Start voting!
 
That’s what Keith Killen, a business owner in Menominee, Mich., is hoping he’ll be able to shout Feb. 12 when Deluxe Corporation announces the top five finalists in its reality television series, "Small Business Revolution." It already has been an amazing journey for Killen, who along with his wife, Barb, "co-conspirator" Kim Brooks, and a dedicated group of volunteers, have put the twin cities of Menominee and Marinette, Wis., in the top 10. More than 12,000 applications were received from communities throughout the United States, and the twin cities are the only finalists from the Midwest.
 
A lot is at stake. The winning community will receive a $500,000 makeover from Deluxe as part of its community revitalization program. Deluxe is a national partner of SCORE, and Barb Peterson, a member of the Green Bay SCORE chapter and resident of Marinette, is busy sharing the news and promoting mentorship.
 
"As the only certified SCORE mentor in the area, I was asked recently to join the voting committee to help spread the message that we will need everyone’s vote once we make the top five," Peterson said.
 
She will be joined by other Green Bay SCORE mentors at a free marketing event sponsored by Deluxe and scheduled for May 8, and hopes to build awareness.
 
"The primary benefit of mentorship to me is the joy and excitement of helping others achieve their dreams of starting a small business or helping work through any number of obstacles facing existing small business, including charitable organizations," Peterson said. "I love listening to their passion."
 
And passion is running high in these communities which have put aside a rivalry dating back more than a century to prove that more can be accomplished by working together. Bridges separating the states led to singular identities.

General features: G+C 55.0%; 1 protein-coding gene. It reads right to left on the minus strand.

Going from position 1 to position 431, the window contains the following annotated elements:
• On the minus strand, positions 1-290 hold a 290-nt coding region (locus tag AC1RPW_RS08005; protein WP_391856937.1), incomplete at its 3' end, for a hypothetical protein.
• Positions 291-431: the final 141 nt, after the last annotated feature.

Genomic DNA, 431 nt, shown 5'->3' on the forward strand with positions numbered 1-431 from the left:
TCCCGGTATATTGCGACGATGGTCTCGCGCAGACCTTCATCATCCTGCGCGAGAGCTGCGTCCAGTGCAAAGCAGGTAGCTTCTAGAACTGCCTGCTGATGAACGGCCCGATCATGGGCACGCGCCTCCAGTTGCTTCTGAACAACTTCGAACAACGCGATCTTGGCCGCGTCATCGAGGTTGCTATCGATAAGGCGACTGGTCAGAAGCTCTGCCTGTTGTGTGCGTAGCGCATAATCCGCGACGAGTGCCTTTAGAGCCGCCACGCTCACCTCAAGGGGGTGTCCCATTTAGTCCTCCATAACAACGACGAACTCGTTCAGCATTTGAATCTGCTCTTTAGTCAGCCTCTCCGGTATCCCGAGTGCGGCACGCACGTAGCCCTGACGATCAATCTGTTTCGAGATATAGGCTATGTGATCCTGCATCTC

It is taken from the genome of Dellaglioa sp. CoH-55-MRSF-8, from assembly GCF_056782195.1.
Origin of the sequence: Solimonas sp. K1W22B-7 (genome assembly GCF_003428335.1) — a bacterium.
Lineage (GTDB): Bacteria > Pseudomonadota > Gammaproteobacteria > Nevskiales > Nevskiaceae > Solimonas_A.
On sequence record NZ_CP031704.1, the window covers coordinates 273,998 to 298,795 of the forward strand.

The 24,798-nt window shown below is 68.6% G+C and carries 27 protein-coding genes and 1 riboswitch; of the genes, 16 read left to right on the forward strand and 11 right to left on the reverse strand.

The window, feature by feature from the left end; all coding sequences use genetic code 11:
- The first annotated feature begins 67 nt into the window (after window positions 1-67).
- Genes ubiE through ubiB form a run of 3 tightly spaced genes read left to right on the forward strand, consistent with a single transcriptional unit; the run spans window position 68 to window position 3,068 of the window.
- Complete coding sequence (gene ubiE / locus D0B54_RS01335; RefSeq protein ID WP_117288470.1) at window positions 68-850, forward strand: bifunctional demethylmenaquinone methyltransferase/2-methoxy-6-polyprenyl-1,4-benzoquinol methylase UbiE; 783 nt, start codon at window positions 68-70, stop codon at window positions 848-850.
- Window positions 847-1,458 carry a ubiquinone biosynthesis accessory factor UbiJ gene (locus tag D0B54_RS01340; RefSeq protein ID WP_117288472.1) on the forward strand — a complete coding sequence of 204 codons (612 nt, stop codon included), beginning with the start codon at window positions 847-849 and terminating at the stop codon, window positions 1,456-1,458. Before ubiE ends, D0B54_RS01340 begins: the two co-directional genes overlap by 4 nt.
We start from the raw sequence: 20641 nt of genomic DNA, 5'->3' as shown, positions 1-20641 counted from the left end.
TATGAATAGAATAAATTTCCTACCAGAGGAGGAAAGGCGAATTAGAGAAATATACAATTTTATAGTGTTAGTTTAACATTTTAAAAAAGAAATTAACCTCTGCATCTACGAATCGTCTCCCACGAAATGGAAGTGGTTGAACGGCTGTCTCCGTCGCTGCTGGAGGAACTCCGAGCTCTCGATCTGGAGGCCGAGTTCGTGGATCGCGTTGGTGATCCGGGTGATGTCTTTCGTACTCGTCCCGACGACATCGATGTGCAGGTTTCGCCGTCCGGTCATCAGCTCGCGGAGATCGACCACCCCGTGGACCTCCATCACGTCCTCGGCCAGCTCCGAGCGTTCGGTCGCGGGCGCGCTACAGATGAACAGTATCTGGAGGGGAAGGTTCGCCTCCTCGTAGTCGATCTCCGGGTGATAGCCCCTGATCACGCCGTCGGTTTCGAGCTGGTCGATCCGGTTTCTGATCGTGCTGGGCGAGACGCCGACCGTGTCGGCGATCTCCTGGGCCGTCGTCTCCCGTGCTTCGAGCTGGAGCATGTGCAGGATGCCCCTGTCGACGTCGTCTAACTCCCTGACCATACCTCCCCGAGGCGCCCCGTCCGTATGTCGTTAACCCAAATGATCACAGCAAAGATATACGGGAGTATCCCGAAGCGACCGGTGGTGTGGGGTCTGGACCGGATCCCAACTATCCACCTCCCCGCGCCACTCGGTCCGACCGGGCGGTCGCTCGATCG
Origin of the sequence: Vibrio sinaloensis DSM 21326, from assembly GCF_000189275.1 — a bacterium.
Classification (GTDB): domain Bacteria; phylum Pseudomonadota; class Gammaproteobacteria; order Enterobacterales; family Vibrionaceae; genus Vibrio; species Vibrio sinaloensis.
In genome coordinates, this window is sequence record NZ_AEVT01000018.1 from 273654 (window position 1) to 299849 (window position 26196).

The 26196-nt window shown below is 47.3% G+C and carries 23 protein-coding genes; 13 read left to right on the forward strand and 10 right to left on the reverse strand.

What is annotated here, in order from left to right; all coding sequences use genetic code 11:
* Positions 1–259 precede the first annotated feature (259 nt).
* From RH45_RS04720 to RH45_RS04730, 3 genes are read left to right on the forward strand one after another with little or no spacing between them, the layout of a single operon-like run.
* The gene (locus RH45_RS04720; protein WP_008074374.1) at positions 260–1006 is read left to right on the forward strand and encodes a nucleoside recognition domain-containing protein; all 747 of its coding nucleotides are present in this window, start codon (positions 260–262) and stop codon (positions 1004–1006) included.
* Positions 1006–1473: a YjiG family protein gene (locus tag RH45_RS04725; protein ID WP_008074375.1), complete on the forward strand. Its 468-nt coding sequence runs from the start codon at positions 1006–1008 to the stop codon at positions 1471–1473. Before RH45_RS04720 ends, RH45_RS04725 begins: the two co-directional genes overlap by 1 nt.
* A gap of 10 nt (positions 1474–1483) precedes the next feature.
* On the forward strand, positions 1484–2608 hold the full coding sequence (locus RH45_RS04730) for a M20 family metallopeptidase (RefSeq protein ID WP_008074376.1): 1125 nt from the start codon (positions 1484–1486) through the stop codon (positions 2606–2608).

"All of what we’re doing in terms of getting involved in this is to be very inclusive of the whole market and both communities," Killen said. "If you look back to the political and municipal boundaries, people had used them as an excuse to say you can’t do this or can’t do that. But that has changed, most of us are erasing the bridge."
 
He complimented the city and county leaders and said that they actually participated in a joint city council meeting where they sat down and talked about how they could work together.
 
"The fact that we were so divided and have come this far has created attention," Killen said. "We live as one community whether or not we have the boundaries. The advantages are believing that we don’t have to compete with each other and can focus together on how we treat customers, visitors and people looking to move here."
 
He says the entire region has been affected by the contest. People began to believe when the! community made the top 20, and escalated as they were named to the top 10. For Killen, his wife, and Brooks, it has been a full-time job as they spread the word.
 
"The community is buzzing," Peterson said. "They planned for 250 people to attend the Enstrom Meet & Greet, and the total was closer to 500. People were clapping, cheering and beaming from ear to ear with pride."
 
That pride is seen on the Facebook page, My Marinette Menominee, where Killen wants to add to the 4,000-plus followers.
 
"There is this new attitude," Killen said. "We have this area where life is more manageable and where h! appiness is within reach. We don’t have 45-minute commutes and bumper-to-bumper traffic. We have the opportunity to be home for dinner, and there are all kinds of things to discover."
 
He hopes to draw new residents and says the community was built to support a 30 percent increase in population. Industry is vital and there is an economic development component, as well.
 
"We need to take care of the existing industry and be prepared for their expansion and put ourselves in a light where other industries will want to locate here," he said.
 
Having storefronts full with vibrant and thriving businesses are part of the vision. Brooks, who is married to an artist, is dedicated to developing a creative community that will add to the culture.
 
But the primary focus for the time being will be getting out the vote, and Killen is anxiously awaiting the top five announcement so he can rally the troops.
 
"Contact family, friends, neighbors, coworkers and ask them to vote," he said. "It takes an army."
 
Tina Dettman-Bielefeldt is co-owner of DB Commercial Real Estate in Green Bay and past district director for SCORE, Wisconsin.

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